Protecting Veterans from tax identity theft: Join us for Twitter chat on Feb. 1


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In recognition of Tax Identity Theft Awareness Week Jan. 30 through Feb. 3, join VA’s Identity Safety Service and the Office of Information and Technology, along with the Federal Trade Commission and U.S. Treasury Inspector General of Tax Assessment this Feb. 1 at 11 a.m. ET for a Twitter chat on tax identity theft.

Tax identity theft happens when someone uses your Social Security number to get a tax refund or a job. The upcoming awareness week, in particular, draws to light the importance of identity safety during the upcoming tax season, as well as the importance of remaining vigilant year round.

This event is part of VA’s More Than a Number identity protection program, which serves to provide information to educate Veterans and their beneficiaries on how to protect themselves from identity theft.

Be sure to follow @DeptVetAffairs on Twitter for the conversation Feb. 1.

Author

VAntage Point

Comments

  1. Vincent Foster    

    May I suggest the VA STOP! Giving information such as how much you compensation is by simply putting in one SSN number when call the 800 827-1000 number???

  2. Janis Holloway    

    I received a phone call the other day, stating that I had a warrant for my arrest and to call a 206 area code # to take care of the problem. I googled it, and found out it was an IRS scam going around. Since VA disability isn’t even taxable, how is this happening? I haven’t filed taxes since 2009. And the only reason I filed prior to that since 1998 was because I was married and filed jointly with my ex husband. Since my divorce, I was told by H&R Block that I don’t need to file on my SSD because I’m not filing jointly with someone that has to pay taxes on their income. Since I haven’t filed since 2009, how is my info getting into the hands of these scammers? I’m just glad that I’m smart enough not to fall for the BS, but what if someone that doesn’t have full faculties of their mental state becomes prey? This needs to STOP!!!!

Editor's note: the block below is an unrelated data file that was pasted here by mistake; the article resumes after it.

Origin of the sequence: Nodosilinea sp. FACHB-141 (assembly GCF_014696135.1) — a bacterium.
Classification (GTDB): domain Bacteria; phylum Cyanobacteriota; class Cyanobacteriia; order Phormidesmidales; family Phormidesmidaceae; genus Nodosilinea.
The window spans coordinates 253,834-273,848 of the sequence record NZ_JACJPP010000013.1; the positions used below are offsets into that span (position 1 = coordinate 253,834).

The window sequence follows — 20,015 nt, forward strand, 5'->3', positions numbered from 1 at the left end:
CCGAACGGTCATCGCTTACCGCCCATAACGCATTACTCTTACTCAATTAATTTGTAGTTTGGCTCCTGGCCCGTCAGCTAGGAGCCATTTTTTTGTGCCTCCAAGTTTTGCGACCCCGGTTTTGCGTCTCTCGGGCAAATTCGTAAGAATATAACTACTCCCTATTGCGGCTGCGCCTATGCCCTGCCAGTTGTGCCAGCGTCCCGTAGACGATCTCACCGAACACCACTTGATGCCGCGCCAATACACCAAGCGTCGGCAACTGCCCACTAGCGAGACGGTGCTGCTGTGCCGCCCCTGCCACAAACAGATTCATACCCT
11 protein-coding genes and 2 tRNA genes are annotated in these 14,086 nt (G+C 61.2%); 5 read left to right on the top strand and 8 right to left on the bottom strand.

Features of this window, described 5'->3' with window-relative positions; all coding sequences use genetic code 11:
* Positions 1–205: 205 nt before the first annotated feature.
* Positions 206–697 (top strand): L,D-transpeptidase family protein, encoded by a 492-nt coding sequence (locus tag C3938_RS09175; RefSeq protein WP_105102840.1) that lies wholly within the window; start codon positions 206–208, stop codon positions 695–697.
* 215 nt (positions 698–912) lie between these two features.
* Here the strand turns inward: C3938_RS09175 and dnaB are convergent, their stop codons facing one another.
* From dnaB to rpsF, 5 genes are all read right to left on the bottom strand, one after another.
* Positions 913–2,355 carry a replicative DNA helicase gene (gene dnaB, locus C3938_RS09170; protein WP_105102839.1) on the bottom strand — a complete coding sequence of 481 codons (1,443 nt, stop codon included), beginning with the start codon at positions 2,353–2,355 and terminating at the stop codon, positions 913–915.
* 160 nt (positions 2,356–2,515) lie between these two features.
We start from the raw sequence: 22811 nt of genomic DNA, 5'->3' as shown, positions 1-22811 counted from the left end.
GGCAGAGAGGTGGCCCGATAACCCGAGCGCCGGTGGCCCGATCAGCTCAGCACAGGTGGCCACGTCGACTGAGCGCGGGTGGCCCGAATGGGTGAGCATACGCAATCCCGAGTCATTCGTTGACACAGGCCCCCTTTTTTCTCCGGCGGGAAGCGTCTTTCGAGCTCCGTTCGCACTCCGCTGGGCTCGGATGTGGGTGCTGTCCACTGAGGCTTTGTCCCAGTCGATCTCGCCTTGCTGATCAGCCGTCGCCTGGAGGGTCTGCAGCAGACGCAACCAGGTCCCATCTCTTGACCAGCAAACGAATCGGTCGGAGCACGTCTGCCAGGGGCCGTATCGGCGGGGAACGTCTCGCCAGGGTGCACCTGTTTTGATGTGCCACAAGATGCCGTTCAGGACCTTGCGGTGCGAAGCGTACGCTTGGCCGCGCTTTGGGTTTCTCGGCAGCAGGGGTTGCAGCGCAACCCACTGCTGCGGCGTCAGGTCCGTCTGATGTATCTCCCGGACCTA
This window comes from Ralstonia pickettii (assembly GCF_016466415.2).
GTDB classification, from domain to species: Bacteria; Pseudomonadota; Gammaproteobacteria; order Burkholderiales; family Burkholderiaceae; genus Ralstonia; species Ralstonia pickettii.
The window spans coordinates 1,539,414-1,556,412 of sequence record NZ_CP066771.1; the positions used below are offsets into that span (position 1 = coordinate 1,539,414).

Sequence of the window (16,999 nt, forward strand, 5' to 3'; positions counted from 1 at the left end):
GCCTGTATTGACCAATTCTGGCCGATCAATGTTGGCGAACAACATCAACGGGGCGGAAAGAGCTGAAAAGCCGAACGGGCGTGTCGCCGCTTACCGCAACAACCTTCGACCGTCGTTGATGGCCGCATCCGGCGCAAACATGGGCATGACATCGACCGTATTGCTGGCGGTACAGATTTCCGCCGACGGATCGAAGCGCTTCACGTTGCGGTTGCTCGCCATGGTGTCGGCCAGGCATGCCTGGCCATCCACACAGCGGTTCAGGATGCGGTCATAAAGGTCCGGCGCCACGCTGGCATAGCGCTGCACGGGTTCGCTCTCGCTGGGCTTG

1. jp52576    

      Janis, what makes you think they actually had your information? Did they call you by name when you answered the phone? Phone numbers are sequential so all they have to do is set their equipment to increment by one digit and then dial the next number in order. They just keep trying numbers until they get someone to answer. It’s a sad reflection on our society but some of these scammers aren’t even in the US. With VoIP (Voice over IP) they could be sitting somewhere in Africa and using a local number to call you via the Internet. Makes it extremely difficult to stop.

      On a side note, there are some tax provisions which would allow individuals to get money back from the IRS even if they hadn’t had to pay anything in taxes that year. So, you might want to check with your tax preparer each year just to make sure you’re not missing out on money you’re entitled to.

  3. Michael Ashton    

    When I consider that The VA is one of two government agencies that has mishandled my personal date and notified me of it twice, I find it hard to trust the VA.The lack of profession attitude in regards to our personal data does not support the claims you make here.

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